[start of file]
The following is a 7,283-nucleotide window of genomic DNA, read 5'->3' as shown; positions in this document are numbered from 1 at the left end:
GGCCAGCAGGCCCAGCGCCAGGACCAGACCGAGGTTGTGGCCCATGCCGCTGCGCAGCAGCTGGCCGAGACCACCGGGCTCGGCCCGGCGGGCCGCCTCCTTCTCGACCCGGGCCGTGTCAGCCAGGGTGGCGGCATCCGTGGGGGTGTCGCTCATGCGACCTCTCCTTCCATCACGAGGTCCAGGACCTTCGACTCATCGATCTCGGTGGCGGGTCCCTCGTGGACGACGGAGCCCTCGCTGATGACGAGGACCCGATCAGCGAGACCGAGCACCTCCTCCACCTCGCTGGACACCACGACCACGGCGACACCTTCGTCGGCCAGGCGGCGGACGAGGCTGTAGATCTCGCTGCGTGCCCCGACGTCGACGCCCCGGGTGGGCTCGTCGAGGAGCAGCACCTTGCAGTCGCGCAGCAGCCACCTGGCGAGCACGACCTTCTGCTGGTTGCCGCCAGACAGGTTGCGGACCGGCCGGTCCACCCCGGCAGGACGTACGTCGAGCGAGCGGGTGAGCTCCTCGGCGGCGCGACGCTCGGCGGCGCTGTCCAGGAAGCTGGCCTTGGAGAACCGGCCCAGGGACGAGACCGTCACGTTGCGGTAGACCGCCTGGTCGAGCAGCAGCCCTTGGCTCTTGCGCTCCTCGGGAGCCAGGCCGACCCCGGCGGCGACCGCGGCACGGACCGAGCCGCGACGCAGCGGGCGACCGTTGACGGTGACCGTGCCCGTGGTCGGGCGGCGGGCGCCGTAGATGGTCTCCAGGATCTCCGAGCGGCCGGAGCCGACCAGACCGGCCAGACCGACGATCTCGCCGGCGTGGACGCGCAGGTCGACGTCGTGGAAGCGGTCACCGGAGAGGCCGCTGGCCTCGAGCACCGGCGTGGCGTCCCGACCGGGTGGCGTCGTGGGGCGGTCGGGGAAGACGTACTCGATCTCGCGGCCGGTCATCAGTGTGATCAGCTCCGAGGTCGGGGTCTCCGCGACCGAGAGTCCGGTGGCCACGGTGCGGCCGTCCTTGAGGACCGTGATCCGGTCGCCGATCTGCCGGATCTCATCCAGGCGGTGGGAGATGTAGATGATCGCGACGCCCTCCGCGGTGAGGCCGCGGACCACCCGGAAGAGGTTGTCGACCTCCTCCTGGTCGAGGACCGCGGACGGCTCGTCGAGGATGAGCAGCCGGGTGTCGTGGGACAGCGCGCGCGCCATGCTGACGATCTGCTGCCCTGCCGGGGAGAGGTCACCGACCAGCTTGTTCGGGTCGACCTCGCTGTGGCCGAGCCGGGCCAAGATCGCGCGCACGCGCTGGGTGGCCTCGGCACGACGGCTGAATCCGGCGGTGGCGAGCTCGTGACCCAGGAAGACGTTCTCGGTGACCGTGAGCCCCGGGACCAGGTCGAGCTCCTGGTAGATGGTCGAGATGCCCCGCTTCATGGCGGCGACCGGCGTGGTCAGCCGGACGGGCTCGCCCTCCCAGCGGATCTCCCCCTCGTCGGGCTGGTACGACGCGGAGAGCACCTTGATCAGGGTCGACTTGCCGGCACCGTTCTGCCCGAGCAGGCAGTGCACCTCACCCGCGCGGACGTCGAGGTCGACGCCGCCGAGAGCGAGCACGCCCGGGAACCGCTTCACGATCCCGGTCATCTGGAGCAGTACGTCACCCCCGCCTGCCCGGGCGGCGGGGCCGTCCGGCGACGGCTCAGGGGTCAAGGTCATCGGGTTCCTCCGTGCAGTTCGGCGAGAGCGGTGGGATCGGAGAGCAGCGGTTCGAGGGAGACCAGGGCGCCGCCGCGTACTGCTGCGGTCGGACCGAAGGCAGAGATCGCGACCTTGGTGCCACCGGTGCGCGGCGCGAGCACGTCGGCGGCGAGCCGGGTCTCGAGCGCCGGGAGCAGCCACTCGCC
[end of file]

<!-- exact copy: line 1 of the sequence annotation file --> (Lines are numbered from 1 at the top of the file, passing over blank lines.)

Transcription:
The following is a 7,283-nucleotide window of genomic DNA, read 5'->3' as shown; positions in this document are numbered from 1 at the left end: